You’ve spent a career in a field that demands relentless creativity. What’s the best way to stay motivated to be able to execute on it?

Perspective. When I’m asked about how to stay motivated in our industry, I always start by asking the same question: “Why did you get into this industry? Why did you want to be a designer, or a writer, or a photographer?” I’m paraphrasing, but the answer is almost always some form of “love” trigger—they loved seeing an idea come to life, or perfecting a design, or manifesting a concept in artistic or copy form. It usually comes down to loving to make something. The motivation is right there in the answer. Usually when we struggle with motivation, it’s because we’ve become too focused on the outcome of our work. We get frustrated by too much CD or client meddling, we never have our designs selected, we’re working with templates or pre-solved problems, we don’t get the time or resources we need to perform at the level we want. We’re frustrated by the periphery of design, the things we can’t control. But even in that circumstance, there are parts of our process we DO control. Parts that are uniquely ours, we own them. If we fall in love with the making and not the things we make, we’ll rarely struggle for motivation. If a client sends me back to the drawing board because they don’t like any of my solutions, they are asking me to do the part of the process I love the most again. That’s fantastic! Love the process, not the outcome, and you’ll rarely find yourself without the motivation to do it.

Tell us about how your career evolved in the direction of story—and why story is such an utterly powerful thing.

Wow, that’s a big question. Not to bore the audience to death but as I mentioned earlier, I spent a lot of time in my younger years alone, so one of the ways I would pass time was the movies. Back then, I had made friends with the folks running the local theater down the street, and they’d let me watch movies all day. I’d just sit in the theater and watch the same films back to back to back. I loved it. So story was always part of how I solved problems, even in design. I was always looking to express the story behind the problem I was solving. I wanted every solution to have a narrative. As I continued to work in the agency world, there were more story mediums that became available. It used to be just TV spots, but as content exploded, there were so many different ways to express a story. I could always write a little, so as a designer who could write, I found myself in smaller agencies that needed me to do both. That allowed me to write stories as well as design them. Advertising is a great medium for that type of collaborative expression.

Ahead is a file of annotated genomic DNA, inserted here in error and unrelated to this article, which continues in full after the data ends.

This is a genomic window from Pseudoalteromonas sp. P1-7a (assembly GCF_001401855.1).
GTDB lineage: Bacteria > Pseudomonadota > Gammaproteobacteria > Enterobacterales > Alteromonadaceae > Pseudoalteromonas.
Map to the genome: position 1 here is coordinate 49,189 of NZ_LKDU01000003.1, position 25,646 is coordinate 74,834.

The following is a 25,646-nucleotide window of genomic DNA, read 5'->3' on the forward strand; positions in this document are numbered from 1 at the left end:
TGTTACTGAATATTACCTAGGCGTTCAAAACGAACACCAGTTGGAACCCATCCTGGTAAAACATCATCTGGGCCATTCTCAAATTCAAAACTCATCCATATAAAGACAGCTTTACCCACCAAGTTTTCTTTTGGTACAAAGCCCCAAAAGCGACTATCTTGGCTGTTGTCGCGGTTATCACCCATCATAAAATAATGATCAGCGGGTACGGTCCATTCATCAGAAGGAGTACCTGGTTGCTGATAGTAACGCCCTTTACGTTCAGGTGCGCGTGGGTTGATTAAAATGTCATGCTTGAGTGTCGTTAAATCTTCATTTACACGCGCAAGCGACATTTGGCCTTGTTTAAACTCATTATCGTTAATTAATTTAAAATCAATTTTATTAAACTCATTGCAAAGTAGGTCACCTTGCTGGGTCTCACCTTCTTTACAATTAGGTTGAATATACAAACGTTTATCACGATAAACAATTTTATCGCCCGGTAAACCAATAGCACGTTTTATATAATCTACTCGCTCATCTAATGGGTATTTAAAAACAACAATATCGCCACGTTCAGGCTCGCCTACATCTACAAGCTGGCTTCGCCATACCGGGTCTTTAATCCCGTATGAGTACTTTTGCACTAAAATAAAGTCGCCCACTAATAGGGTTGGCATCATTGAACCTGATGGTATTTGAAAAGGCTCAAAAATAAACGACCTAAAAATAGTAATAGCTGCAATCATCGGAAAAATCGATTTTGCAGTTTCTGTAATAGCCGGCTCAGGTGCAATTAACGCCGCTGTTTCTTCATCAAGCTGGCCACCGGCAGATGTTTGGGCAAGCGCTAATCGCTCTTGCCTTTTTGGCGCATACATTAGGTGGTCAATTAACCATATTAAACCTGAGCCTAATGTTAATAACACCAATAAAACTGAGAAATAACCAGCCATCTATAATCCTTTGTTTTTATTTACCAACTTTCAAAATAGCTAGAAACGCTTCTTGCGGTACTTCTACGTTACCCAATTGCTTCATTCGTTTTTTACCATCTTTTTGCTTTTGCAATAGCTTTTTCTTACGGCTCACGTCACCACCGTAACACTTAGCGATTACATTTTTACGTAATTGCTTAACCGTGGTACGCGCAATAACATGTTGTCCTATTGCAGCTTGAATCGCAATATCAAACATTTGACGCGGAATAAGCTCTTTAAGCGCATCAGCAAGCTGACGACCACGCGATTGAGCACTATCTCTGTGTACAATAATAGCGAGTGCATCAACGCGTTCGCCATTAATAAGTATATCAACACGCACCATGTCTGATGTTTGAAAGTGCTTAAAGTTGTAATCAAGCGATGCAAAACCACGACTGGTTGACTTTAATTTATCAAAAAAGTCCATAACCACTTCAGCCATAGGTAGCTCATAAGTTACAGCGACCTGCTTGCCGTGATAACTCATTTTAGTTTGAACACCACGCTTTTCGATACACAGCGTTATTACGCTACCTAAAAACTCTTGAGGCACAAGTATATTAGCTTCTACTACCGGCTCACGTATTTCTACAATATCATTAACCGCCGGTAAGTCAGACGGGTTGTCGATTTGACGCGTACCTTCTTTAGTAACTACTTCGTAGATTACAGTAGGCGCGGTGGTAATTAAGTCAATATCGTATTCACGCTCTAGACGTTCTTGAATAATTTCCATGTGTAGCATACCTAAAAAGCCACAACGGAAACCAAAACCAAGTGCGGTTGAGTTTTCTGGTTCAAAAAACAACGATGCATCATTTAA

As for why story is “an utterly powerful thing,” as you put it, story does two things that I found difficult to accomplish in any other form: It provides context and it manifests emotion. When someone is explaining a difficult concept to you and you are having a hard time understanding, what do you ask for? You ask for an example. You’re asking for a story, because in that form, you have a greater chance of understanding because you can find threads of personal experience in the story. You may not understand physics but you’ve turned a corner going really fast before. The story gives you a shared experience to hold onto. And because experience is lived, there is always natural emotional resonance that goes with it. You felt something during that experience. Story gives information feelings. That’s why it’s so powerful. Because it can be felt.

Do you have anything akin to a “process” when taking on new projects?

Absolutely. I start everything with discovery, whether I’m designing a deck or building a strategy. It’s at the core of how we approach everything at First Person, it’s built into the deliverables and our time and effort are compensated during this stage. Discovery is where we learn. For me personally, what I’m most interested in learning about at the beginning of a project is people. In marketing circles, this is usually represented as an audience. I want to know more than just how they behave relationally to a product or service—I want to know what they believe in, what they are afraid of, what makes them happy. This means going beyond personas, this means getting into interviews and observations and conversations. In my opinion, this is foundational to any resonant story development. The rest of the process is pretty common to most creative ecosystems, but that upfront discovery is vital for me. I never assume I know anything about anything—it’s where we get in trouble as creatives. When we assume our experience is everyone’s experience, that our worldview is everyone’s worldview, that’s when our work misses the mark and becomes shortsighted. Empathy truly, truly is everything.